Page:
|Publication number||US20080256255 A1|
|Application number||US 12/061,275|
|Publication date||Oct 16, 2008|
|Filing date||Apr 2, 2008|
|Priority date||Apr 11, 2007|
|Also published as||WO2008127879A1|
|Publication number||061275, 12061275, US 2008/0256255 A1, US 2008/256255 A1, US 20080256255 A1, US 20080256255A1, US 2008256255 A1, US 2008256255A1, US-A1-20080256255, US-A1-2008256255, US2008/0256255A1, US2008/256255A1, US20080256255 A1, US20080256255A1, US2008256255 A1, US2008256255A1|
|Inventors||Yuri Mordovskoi, Miller Nguyen, Darren Berkovitz|
|Original Assignee||Metro Enterprises, Inc.|
|Export Citation||BiBTeX, EndNote, RefMan|
|Referenced by (23), Classifications (41), Legal Events (1)|
|External Links: USPTO, USPTO Assignment, Espacenet|
The present invention is generally directed to video streaming technology. More particularly, the present invention relates to the integration of peer-to-peer architecture to stream high quality video technology.
There are two main technologies that deliver internet-based multi-media content from a source provider to an end-user: (1) progressive download and (2) streaming. For progressive download, a media file is downloaded over a wide area network or downloaded through the Internet. Progressive download works with various internet connections including dial-up, DSL, ADSL, cable, Ti, or other high speed internet connections. Progressive download begins by downloading bytes at the beginning of a file and continues downloading the file sequentially until the last byte. The entire file and even parts of the file are not immediately available for playback. In some situations, the entire file must be downloaded first before a media player can start playback. In other situations, media players are able to start playback once enough of the beginning of the file has downloaded. This can be several megabytes and playback is limited to the beginning of the file. Hence, the corresponding media player requires that the computer system download enough information to support some form of playback, which is often choppy and contains a high likelihood of stopping after only a few seconds. Downloaded material is thereafter stored on the end-user computer.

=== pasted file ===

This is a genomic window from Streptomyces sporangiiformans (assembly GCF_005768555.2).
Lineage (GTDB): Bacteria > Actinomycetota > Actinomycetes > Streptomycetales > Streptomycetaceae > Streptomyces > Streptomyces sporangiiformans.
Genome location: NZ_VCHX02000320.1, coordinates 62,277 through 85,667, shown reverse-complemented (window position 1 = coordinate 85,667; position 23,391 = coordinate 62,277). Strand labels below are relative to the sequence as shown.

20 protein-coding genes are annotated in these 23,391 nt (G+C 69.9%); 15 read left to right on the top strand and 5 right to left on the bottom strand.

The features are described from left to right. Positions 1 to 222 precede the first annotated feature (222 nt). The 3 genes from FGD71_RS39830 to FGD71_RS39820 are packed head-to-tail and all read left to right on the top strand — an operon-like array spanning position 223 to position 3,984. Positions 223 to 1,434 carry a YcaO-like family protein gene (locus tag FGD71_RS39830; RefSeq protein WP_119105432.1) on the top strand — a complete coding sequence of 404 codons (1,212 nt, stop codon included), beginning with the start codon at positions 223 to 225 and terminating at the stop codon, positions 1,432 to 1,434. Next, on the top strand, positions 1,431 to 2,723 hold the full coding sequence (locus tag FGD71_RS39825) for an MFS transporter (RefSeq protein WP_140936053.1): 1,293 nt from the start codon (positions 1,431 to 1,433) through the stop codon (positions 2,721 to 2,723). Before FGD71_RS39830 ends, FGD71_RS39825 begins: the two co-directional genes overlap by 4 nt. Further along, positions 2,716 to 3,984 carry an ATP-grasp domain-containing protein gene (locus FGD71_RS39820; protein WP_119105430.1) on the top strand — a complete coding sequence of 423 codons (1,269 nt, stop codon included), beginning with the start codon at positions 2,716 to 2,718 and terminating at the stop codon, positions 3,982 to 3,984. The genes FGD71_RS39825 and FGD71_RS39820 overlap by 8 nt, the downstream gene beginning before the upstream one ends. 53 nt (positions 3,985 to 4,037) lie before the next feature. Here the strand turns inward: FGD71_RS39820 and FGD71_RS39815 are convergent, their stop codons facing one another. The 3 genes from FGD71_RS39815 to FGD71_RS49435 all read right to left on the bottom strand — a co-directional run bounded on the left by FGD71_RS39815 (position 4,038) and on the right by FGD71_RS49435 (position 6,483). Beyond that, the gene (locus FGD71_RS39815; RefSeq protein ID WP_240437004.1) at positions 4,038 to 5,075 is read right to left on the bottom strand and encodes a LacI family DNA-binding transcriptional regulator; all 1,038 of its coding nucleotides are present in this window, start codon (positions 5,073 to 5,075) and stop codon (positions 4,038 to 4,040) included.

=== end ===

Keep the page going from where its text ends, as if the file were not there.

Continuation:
Progressive download is one technique used to play media, but is not specifically designed to be played by the end-user until the entire file is received. Stoppage often occurs if playback begins before the entire file is received to allow the computer system to continue downloading the required information. Media players not equipped to playback partially downloaded files must wait for the entire file to download before playback is initiated. Long wait times accompany progressive download as large files and slow internet connections cause significant delays. Basically, progressive downloading requires that the entire file be downloaded before the media player can deliver uninterrupted playback, especially for high quality media files. Alternatively, progressive download enables playback of media files that would otherwise be too large, in terms of data rate exchange, for variable bandwidths and streaming technology.
Streaming delivers media content continuously to a media player and media playback occurs simultaneously. The end-user is capable of playing the media immediately upon delivery by the content provider. Traditional streaming techniques originated from a single provider delivering a stream of data to a set of end-users. Extremely high bandwidths and CPU power are required to deliver a single stream to a large audience. The required bandwidth of the provider increases as the number of end-users increases. The main advantage of streaming media, over progressive download, is that media is delivered on demand or live. Wherein progressive download requires downloading the entire file or downloading enough of the entire file to start playback at the beginning, streaming enables immediate playback at any point within the file. End-users may skip through the media file to start playback or change playback to any point in the media file. Hence, the end-user does not need to wait for the file to progressively download. In each of the previous streaming examples, media is typically delivered from a few dedicated servers having high bandwidth capabilities. Such capabilities are expensive and especially cost inhibitive for the providers.